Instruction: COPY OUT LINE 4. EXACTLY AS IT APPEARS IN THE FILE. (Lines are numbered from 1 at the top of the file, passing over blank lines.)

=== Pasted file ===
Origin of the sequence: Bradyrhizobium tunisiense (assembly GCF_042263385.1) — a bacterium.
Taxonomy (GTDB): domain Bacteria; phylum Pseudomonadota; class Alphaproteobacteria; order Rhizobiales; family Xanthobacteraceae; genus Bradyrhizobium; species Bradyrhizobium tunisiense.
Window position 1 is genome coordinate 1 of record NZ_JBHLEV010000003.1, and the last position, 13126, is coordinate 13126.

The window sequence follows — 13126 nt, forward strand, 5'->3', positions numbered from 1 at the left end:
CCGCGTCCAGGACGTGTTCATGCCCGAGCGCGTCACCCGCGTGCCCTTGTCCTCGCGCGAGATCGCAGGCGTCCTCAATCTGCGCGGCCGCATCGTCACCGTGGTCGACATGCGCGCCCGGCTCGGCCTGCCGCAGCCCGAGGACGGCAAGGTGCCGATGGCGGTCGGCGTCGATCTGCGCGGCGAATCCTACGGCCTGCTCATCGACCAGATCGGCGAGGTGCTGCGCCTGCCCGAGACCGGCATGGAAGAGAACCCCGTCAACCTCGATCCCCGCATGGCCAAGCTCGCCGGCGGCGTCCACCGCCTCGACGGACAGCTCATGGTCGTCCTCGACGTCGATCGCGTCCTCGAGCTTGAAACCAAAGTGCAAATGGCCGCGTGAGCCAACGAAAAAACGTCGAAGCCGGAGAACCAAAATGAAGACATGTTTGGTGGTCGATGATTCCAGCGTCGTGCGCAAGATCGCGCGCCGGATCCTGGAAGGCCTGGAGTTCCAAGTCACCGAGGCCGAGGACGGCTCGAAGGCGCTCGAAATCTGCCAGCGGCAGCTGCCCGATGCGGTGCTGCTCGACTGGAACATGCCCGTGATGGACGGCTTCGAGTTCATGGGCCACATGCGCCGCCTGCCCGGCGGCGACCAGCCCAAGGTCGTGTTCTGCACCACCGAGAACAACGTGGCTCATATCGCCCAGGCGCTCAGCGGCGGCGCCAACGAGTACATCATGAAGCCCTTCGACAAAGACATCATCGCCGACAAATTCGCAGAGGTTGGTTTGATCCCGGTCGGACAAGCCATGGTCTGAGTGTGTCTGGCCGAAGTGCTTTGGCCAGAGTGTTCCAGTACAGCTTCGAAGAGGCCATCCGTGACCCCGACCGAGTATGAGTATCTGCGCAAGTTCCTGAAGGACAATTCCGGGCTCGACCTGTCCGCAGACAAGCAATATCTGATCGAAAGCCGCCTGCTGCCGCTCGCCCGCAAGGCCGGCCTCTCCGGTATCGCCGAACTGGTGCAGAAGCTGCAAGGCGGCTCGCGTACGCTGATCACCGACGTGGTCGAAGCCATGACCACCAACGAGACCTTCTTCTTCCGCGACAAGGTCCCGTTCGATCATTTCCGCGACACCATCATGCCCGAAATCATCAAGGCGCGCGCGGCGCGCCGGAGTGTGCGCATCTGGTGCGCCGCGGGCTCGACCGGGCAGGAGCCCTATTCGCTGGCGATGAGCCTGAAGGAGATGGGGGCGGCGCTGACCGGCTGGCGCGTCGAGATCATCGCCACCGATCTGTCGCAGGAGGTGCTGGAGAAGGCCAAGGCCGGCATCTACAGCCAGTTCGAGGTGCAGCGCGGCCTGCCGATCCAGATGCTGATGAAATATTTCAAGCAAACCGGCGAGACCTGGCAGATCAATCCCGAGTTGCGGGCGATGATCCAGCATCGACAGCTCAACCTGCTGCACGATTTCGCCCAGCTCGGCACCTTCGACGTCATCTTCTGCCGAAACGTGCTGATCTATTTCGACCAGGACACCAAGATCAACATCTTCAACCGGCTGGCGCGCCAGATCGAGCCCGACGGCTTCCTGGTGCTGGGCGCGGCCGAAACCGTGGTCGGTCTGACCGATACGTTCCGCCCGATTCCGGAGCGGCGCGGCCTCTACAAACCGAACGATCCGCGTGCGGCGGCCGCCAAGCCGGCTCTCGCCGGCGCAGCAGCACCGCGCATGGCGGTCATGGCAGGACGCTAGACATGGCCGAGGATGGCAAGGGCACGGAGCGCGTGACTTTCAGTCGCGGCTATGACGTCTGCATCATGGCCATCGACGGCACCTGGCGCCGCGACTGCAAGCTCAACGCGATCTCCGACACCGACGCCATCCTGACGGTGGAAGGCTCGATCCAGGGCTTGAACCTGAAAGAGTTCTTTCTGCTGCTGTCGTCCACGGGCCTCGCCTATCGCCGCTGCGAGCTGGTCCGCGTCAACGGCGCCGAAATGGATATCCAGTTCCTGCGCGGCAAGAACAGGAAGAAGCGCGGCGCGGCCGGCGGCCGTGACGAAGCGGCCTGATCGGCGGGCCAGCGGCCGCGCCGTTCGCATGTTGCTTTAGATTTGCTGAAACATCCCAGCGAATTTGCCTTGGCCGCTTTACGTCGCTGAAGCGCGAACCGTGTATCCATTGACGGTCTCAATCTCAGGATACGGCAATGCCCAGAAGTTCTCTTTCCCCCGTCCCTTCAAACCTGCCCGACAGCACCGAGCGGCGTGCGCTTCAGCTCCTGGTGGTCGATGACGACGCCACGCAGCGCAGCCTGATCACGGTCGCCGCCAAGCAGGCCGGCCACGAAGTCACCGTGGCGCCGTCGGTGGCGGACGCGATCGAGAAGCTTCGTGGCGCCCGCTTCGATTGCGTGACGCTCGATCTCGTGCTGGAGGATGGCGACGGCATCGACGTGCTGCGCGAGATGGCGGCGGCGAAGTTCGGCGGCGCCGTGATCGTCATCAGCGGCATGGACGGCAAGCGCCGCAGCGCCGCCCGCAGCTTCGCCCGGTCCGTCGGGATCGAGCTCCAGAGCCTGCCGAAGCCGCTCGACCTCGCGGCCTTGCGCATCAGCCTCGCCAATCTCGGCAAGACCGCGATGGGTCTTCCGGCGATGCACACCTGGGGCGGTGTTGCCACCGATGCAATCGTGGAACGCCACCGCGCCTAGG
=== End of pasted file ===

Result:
The window sequence follows — 13126 nt, forward strand, 5'->3', positions numbered from 1 at the left end: